Tips for Eating Out with Diabetes Mellitus

January 04, 2018

By Laura Hitt, R.D.

One of the most common questions I get from my patients living with diabetes is “What can I eat?” This question is often followed by “am I still able to eat out at my favorite restaurants?” I reassure patients that they do not necessarily have to eliminate all of their favorite foods or stop enjoying going out to eat. There are several tips I like to share that can help them navigate eating out.

1. Avoid going to a restaurant feeling extremely hungry. 

You may have heard a similar tip about avoiding going to the grocery store when you are hungry. The thought behind this advice is that when you are hungry, you are more likely to purchase foods at the store that look tasty to you at that time; and usually these foods are less healthy options. The same concept applies to why we should avoid going to a restaurant hungry. When we restrict our food intake throughout the day and “save our calories” to indulge later in the day, we are much more likely to choose a less healthy option from the menu and to eat a larger portion than we normally would. Instead, eat small, well balanced meals and snacks throughout the day as you normally would. By doing this, once you get to the restaurant you will be more likely to make a healthier choice and to eat a smaller portion.

2. Look at the restaurant’s menu and nutrition facts online ahead of time.

Take some time to look through the menu of the restaurant you plan to go to and find two-three healthy options that look and sound good to you before going to the restaurant. Once you are there it is easy to get distracted in the environment of a busy restaurant or get caught up talking to friends instead of evaluating the menu for a healthy option. By looking at the menu ahead of time you can avoid this situation and end up with a healthy, satisfying meal.

3. Order sauces and dressings on the side.

Sauces and dressings can surprisingly have a lot of added sugars. We may think we are making the healthiest choice by ordering a salad, without realizing that it has just as much carbohydrate as that pasta dish on the menu! Order the sauce or dressing on the side and dip the tip of your fork into it to get a small amount with each bite.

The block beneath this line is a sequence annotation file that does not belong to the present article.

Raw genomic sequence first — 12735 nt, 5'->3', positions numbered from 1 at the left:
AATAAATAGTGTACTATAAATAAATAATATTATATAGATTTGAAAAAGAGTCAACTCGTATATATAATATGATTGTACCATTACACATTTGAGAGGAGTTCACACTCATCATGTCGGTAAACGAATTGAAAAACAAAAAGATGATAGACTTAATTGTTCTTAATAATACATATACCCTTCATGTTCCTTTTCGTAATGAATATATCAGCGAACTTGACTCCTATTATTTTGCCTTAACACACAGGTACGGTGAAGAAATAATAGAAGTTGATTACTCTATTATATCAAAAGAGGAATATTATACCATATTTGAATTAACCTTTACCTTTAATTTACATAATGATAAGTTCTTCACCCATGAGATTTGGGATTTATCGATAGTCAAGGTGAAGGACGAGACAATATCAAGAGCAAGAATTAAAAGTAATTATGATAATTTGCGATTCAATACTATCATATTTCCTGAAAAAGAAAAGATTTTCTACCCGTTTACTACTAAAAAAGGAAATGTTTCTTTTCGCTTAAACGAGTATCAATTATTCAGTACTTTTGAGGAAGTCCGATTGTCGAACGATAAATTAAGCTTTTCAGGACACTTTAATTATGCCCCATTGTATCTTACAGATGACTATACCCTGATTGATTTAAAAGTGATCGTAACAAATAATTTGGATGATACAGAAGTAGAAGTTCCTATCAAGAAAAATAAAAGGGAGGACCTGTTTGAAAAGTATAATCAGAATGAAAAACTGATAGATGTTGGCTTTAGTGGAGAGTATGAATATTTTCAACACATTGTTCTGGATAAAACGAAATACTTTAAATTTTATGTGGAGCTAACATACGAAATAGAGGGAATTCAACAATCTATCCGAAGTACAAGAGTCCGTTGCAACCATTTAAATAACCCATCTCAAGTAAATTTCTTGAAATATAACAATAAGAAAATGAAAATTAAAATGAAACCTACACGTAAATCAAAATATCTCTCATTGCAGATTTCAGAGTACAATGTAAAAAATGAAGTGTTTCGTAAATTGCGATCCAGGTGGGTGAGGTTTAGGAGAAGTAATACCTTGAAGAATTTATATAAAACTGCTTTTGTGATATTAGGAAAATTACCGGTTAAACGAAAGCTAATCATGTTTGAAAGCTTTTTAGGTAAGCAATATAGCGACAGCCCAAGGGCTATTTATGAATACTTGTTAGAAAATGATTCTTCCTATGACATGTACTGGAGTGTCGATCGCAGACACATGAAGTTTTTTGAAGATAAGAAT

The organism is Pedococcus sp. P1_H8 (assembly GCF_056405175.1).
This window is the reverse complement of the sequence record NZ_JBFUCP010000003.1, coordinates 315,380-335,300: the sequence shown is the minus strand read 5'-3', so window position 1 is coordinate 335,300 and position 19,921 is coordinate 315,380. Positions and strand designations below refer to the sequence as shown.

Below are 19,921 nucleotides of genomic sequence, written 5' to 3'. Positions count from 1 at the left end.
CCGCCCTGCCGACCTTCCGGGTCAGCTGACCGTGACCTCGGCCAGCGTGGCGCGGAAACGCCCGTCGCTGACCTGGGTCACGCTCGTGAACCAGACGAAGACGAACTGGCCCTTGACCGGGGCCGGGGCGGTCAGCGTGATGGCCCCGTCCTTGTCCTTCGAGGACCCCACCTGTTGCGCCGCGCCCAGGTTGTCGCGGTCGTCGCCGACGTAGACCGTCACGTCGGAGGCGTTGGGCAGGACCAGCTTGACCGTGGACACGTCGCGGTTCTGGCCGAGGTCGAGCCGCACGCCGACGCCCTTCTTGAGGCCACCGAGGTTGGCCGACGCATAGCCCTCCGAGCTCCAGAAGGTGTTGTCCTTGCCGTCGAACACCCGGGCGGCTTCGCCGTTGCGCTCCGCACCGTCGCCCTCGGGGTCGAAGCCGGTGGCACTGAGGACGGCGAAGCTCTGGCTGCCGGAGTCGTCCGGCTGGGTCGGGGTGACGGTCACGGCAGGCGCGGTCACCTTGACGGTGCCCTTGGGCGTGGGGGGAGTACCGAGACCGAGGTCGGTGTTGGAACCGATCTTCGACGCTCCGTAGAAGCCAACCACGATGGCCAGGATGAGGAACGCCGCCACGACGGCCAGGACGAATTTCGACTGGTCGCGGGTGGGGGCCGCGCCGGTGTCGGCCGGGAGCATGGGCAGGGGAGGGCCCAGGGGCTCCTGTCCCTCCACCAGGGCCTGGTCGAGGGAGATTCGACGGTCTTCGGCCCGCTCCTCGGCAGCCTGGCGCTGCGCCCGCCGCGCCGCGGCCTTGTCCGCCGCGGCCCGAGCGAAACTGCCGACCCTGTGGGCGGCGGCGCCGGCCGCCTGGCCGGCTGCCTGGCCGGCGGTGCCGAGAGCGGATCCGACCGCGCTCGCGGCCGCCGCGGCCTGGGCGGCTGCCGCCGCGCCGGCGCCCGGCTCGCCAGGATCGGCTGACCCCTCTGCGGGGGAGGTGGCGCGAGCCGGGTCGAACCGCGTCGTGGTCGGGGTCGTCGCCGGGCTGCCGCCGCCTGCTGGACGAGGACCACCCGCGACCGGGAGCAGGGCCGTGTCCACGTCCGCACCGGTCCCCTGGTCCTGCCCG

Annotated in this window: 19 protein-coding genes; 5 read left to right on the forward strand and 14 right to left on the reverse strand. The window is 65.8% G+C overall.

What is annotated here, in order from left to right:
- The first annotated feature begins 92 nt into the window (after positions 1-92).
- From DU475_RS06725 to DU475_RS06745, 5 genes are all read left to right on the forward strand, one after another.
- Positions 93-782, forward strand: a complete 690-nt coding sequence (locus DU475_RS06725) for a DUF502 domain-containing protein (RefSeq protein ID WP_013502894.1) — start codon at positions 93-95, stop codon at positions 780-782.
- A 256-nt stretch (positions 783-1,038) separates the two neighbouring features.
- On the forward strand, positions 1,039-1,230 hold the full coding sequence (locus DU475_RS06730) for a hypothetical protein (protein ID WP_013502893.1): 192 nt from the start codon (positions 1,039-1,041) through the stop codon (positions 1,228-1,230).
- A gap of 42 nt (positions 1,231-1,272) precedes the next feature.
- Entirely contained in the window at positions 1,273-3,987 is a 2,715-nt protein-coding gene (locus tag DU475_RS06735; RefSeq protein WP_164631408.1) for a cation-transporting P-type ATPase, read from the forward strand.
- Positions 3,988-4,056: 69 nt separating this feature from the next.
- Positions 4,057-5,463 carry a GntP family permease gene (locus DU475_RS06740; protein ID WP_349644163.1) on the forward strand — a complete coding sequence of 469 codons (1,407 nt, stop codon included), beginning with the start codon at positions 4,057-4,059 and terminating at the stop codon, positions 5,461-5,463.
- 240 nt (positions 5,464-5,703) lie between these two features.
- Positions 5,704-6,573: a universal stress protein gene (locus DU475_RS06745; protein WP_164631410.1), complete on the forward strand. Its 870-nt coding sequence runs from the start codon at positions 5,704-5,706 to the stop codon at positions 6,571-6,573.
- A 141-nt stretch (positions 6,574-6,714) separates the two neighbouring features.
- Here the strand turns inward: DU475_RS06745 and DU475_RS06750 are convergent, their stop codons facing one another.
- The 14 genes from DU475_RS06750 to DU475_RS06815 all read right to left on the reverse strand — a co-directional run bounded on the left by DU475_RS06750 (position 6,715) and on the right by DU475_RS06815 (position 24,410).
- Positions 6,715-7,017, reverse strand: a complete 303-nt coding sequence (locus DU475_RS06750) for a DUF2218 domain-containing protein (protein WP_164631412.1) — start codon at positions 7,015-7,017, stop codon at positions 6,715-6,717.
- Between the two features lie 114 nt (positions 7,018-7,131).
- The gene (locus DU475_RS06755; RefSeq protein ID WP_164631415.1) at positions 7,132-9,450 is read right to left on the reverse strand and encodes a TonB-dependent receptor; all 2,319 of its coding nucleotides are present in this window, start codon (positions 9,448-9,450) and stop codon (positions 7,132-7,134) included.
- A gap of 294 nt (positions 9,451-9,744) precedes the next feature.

4. Control your portions.

Many restaurants are known for serving very large portions of food. We tend to eat past the point of fullness when we have such a large portion sitting in front of us. To avoid this, ask for a to-go box at the beginning of the meal and put half of your dish in the to-go box before you start eating. Bring it home with you and have the other half at another time. Another way to help with portion control is to share a meal with someone you are dining with (if you can agree on ordering the same thing!)

5. Avoid all-you-can-eat buffets.

Many people tend to gravitate toward buffets because of their large variety of food and the ability to eat as much as you want. However, this is exactly the reason we should avoid buffets. When we are given the option to eat unlimited amounts of food, it is very hard to be mindful and to stop when you are satisfied. The “get your money’s worth syndrome” takes over and drives us to eat more than me normally would. How can you avoid this situation? Do not go to all-you-can-eat buffets!

Having diabetes does not mean you have to cut out all of your favorite foods or stop eating out at restaurants. Just follow these tips when you are thinking about eating out to help you stay on track with managing your blood sugar and your weight.

The author is a registered dietitian with NorthBay Healthcare.

Tags: Nourish



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